Yet Mr. Bronfman didn’t see fit to interview any of the many rabbis in that world whose lectures regularly draw hundreds of Jews; or any of the popular Orthodox thinkers and speakers whose talks and recordings reach tens of thousands; nor the editors of the ArtScroll publication house, which has revolutionized Jewish learning over the past quarter century; or the publishers of any of the haredi papers, like the weekly Yated Ne’eman or the daily (yes, daily – the only Jewish one in the country) Hamodia; or any of the heads of American yeshivot and seminaries in which thousands of young Jews are immersed in Jewish texts and traditions.

Mr. Bronfman didn’t likely lack for toys as a child, but, tragically, he was sorely deprived of examples that might have led him to understand how Judaism is transmitted. By his own account in the New York Times Magazine, his father told him to attend synagogue on Sabbath morning, while he went to his office. “What made him think I was going to go to the synagogue if he went to the office?” Mr. Bronfman reminisced. “The hell with that.”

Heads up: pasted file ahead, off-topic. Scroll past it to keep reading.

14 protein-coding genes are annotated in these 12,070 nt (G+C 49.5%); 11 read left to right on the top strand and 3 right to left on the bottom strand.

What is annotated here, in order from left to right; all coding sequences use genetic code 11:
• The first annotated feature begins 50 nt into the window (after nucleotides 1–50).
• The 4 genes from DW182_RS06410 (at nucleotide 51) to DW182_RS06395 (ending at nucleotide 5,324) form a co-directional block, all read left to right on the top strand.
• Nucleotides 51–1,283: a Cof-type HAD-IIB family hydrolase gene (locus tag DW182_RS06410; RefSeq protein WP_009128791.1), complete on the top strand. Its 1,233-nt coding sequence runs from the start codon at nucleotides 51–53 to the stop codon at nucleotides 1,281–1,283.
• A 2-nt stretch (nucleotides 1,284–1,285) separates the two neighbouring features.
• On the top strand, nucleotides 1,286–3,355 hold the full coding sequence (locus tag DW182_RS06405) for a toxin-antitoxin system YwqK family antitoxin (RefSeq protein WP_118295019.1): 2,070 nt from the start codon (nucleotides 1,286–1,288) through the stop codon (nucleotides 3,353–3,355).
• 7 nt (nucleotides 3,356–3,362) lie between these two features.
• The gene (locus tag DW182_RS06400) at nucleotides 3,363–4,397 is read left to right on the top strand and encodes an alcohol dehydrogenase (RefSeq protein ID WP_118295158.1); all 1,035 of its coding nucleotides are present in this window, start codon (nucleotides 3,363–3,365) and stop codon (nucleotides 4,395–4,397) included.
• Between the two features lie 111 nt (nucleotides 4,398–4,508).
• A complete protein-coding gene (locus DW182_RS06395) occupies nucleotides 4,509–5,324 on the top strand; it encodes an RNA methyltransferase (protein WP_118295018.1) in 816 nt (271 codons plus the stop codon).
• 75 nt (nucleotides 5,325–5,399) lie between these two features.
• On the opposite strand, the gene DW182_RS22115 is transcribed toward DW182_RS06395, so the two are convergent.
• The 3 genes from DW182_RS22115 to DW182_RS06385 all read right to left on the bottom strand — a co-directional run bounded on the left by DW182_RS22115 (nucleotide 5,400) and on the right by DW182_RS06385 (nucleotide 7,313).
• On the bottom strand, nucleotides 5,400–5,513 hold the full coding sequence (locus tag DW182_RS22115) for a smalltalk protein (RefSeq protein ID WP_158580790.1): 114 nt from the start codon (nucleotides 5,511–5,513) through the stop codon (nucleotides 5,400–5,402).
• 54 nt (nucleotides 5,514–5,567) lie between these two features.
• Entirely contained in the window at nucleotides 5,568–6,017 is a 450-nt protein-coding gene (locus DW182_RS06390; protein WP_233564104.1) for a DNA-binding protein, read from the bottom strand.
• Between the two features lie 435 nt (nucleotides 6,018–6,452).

But over the many years since then, as astute an individual as Mr. Bronfman should have noticed where young Jews have come to “meaningfully encounter Judaism: its texts, traditions and community.”

If he didn’t, that’s unfortunate. If he did, but decided all the same to dismiss authentic Jewish belief and practice as not germane to inspiring young Jews, well, that’s doubly unfortunate.

In either event, Mr. Bronfman may think he has made a major contribution to Jewish life with his book. But wittingly or not, he shortchanged his readers.


[Rabbi Shafran is director of public affairs for Agudath Israel of America.]

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7 Responses

  1. Garnel Ironheart says:

    Why would Bronfman want to talk to an observant Jew? The Judaism we practice, one in which God is accorded absolute authority over our lives and tells us the best way to be through His Torah is the last thing someone like him wants to hear. It goes against every tenet of the secular liberalism in which he was raised.